[LMB] Uterine replicators in _Shards of Honor_

Eric Oppen ravenclaweric at gmail.com
Tue Oct 30 03:51:41 GMT 2018

The idea was also brought up in Ira Levin's silly novel *The Boys from
Brazil*, where mad Nazis try to clone Hitler.

On Mon, Oct 29, 2018 at 9:49 PM Pat Mathews <mathews55 at msn.com> wrote:

> I note that C.J. Cherryh wrote a novel - I think it's called Cyteen - in
> which some very powerful people tride to clone an influential woman of a
> wartime crisis that had passed. They even tried to duplicate elements of
> the original's upbringing. But the clone was raised in peacetime, and some
> of her mentors could not go through with the traumatic experiences that has
> shaped the original.
> And of course, there is always the example of Miles Vorkosigan's younger
> brother!
> ________________________________
> From: lois-bujold-bounces at lists.herald.co.uk <
> lois-bujold-bounces at lists.herald.co.uk> on behalf of beatrice_otter <
> beatrice_otter at zoho.com>
> Sent: Monday, October 29, 2018 8:32 PM
> To: Discussion of the works of Lois McMaster Bujold.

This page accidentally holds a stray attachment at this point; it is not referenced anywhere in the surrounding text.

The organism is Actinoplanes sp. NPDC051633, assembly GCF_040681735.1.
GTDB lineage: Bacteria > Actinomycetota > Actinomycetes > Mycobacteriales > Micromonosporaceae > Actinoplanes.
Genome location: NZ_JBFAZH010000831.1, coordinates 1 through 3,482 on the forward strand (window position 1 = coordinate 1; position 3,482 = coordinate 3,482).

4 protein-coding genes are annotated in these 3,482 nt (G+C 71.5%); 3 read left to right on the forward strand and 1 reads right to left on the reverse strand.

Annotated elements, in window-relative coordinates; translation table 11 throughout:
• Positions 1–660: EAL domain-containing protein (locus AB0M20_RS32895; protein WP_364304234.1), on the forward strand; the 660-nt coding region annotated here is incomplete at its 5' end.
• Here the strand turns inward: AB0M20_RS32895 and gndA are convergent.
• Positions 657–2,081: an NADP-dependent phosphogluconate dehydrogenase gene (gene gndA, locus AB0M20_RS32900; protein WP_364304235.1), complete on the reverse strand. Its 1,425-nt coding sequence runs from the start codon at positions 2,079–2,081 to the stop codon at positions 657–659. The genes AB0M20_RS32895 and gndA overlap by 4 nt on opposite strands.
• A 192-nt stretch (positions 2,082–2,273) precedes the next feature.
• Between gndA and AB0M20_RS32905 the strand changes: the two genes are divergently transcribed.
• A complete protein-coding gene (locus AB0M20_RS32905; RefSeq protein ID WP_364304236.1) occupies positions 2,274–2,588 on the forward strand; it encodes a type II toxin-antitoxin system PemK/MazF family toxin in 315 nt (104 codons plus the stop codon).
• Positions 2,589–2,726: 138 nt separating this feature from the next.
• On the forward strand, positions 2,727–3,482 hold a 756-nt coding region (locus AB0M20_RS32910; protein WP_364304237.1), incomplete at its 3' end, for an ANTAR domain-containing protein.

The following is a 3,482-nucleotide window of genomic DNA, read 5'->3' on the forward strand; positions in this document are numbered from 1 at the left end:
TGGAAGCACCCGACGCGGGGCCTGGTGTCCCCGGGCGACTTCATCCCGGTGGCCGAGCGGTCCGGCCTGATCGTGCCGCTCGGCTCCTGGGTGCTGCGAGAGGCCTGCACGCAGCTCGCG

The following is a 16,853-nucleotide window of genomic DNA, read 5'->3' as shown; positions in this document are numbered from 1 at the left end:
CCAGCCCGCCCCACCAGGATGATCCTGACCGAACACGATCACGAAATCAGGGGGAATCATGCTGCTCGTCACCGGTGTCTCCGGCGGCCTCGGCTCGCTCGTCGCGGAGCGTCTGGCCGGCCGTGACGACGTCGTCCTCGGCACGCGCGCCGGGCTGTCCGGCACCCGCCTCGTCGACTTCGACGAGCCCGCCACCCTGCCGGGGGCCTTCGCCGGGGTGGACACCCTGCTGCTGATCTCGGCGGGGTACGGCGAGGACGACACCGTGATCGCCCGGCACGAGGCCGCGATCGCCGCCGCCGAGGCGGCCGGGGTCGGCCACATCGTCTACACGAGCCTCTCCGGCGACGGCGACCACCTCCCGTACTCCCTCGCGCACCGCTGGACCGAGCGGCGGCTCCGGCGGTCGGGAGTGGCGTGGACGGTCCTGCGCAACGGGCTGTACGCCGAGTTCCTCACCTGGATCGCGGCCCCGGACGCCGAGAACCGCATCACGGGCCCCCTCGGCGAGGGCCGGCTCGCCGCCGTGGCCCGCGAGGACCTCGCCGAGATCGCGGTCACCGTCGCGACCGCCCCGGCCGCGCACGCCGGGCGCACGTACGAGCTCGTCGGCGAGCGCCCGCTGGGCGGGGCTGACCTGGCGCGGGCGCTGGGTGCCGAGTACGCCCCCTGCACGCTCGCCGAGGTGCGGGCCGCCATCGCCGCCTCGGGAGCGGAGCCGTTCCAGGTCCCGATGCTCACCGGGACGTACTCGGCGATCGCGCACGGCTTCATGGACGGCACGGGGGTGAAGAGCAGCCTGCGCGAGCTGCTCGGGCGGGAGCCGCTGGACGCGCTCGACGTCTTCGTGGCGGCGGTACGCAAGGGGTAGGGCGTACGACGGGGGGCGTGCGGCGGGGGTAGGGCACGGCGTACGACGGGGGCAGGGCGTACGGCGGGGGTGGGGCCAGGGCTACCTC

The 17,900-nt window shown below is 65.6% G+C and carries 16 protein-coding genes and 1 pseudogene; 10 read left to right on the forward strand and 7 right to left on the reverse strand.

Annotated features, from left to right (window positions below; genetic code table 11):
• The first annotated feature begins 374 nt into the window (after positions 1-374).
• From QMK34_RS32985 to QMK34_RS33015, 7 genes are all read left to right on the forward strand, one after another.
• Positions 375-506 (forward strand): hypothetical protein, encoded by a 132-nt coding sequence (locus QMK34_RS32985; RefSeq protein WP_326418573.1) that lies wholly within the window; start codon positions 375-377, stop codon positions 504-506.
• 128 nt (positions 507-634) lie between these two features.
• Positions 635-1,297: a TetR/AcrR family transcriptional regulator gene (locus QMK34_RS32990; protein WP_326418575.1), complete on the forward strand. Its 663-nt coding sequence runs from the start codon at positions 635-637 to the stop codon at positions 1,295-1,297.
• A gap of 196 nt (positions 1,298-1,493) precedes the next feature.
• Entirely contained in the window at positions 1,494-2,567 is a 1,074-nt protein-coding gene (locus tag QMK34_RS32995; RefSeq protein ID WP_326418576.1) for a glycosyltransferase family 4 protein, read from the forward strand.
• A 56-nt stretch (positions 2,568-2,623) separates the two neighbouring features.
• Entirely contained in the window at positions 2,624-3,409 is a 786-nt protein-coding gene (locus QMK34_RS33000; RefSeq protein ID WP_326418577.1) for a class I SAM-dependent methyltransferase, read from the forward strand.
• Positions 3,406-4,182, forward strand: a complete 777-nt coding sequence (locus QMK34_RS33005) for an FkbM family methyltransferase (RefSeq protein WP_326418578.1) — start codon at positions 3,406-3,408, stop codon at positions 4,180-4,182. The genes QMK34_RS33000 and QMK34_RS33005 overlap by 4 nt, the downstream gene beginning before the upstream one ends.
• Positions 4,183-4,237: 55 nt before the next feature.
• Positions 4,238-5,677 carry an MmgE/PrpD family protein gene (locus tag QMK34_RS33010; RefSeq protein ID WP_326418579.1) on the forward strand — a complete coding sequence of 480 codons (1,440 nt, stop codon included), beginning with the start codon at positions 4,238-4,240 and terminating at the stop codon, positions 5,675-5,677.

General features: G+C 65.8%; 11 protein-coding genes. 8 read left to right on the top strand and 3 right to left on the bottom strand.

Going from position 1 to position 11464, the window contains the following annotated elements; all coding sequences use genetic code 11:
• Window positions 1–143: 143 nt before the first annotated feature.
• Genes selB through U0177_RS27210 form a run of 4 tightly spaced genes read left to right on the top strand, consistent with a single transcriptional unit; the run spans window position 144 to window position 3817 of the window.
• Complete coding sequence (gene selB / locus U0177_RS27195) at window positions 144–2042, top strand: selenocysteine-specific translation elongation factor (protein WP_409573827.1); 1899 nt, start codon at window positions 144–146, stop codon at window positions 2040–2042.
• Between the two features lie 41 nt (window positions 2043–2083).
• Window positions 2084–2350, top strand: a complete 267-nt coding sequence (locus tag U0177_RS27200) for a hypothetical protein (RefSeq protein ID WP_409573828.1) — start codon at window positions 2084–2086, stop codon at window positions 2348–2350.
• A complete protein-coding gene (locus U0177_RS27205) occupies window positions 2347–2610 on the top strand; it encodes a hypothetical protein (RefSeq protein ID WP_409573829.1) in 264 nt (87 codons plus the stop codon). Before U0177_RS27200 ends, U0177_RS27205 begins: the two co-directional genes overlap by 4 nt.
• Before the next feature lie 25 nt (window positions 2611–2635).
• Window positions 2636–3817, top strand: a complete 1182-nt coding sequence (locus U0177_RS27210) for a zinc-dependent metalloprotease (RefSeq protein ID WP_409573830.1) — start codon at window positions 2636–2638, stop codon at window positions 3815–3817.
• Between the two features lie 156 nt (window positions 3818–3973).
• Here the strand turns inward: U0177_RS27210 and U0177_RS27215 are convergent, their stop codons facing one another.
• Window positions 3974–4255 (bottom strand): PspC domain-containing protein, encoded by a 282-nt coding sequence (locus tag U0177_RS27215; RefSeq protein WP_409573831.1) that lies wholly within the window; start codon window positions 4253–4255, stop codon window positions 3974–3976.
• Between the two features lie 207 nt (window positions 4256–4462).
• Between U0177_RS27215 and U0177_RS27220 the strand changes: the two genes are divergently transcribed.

> Subject: Re: [LMB] Uterine replicators in _Shards of Honor_
> Sent from my Verizon, Samsung Galaxy smartphone
> From: Eric Oppen:What if they cloned Yuri and he was totally unlike what
> they expected?<weak whiny voice>  "But I don't want to rule Barrayar!  I
> want to---I wantto SING!"Beatrice Otter wrote:When we talk about cloning,
> most people forget that nurture--how you're raised and what you
> experience--has as much to do with personality as genetics does, and
> epigenetics can be even more influential than either. Grow a kid in
> terrible circumstances and what genetics tells you is what crappy method
> they handle their trauma with. Grow a kid in perfect circumstances both in
> the fetal stage and afterwards, and even the strongest genetic tendencies
> will manifest muted, if at all. There are exceptions--such as schizophrenia
> and autism--which seem to be mostly genetic.  Bottom line, any clone or
> child of either Serg or Yuri would be much different than their progenitor.
> Thomas Izbicki wrote:> Was Ezer the only one who knew his son was a
> menace?Beatrice Otter wrote:If nothing else, his survi!
>  ving victims did. Question is, did anyone care about their experiences?
> Even in democracies which claim that all citizens are equal, in practice we
> prioritize and excuse powerful perpetrators and throw their victims under
> the bus. The stronger the hierarchy and official reverence for the
> leadership, the less important their crimes are and the easier they are to
> cover up.
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